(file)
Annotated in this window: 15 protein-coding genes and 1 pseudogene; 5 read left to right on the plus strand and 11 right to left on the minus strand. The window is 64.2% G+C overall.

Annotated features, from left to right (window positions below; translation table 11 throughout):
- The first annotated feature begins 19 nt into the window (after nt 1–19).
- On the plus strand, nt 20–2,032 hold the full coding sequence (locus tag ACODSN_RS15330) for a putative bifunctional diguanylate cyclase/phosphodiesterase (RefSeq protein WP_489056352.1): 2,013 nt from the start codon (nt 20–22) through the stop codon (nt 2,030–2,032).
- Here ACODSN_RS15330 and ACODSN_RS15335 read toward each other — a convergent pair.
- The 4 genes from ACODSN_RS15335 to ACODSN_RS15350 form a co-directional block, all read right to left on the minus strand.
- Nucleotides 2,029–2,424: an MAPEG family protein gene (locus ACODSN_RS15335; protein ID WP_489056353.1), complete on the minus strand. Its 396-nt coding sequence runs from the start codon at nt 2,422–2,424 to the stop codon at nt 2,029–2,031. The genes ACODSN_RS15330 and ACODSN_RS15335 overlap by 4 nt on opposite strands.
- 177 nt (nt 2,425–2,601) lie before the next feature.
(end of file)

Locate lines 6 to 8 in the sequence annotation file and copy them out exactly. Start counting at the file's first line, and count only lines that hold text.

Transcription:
- The 4 genes from ACODSN_RS15335 to ACODSN_RS15350 form a co-directional block, all read right to left on the minus strand.
- Nucleotides 2,029–2,424: an MAPEG family protein gene (locus ACODSN_RS15335; protein ID WP_489056353.1), complete on the minus strand. Its 396-nt coding sequence runs from the start codon at nt 2,422–2,424 to the stop codon at nt 2,029–2,031. The genes ACODSN_RS15330 and ACODSN_RS15335 overlap by 4 nt on opposite strands.
- 177 nt (nt 2,425–2,601) lie before the next feature.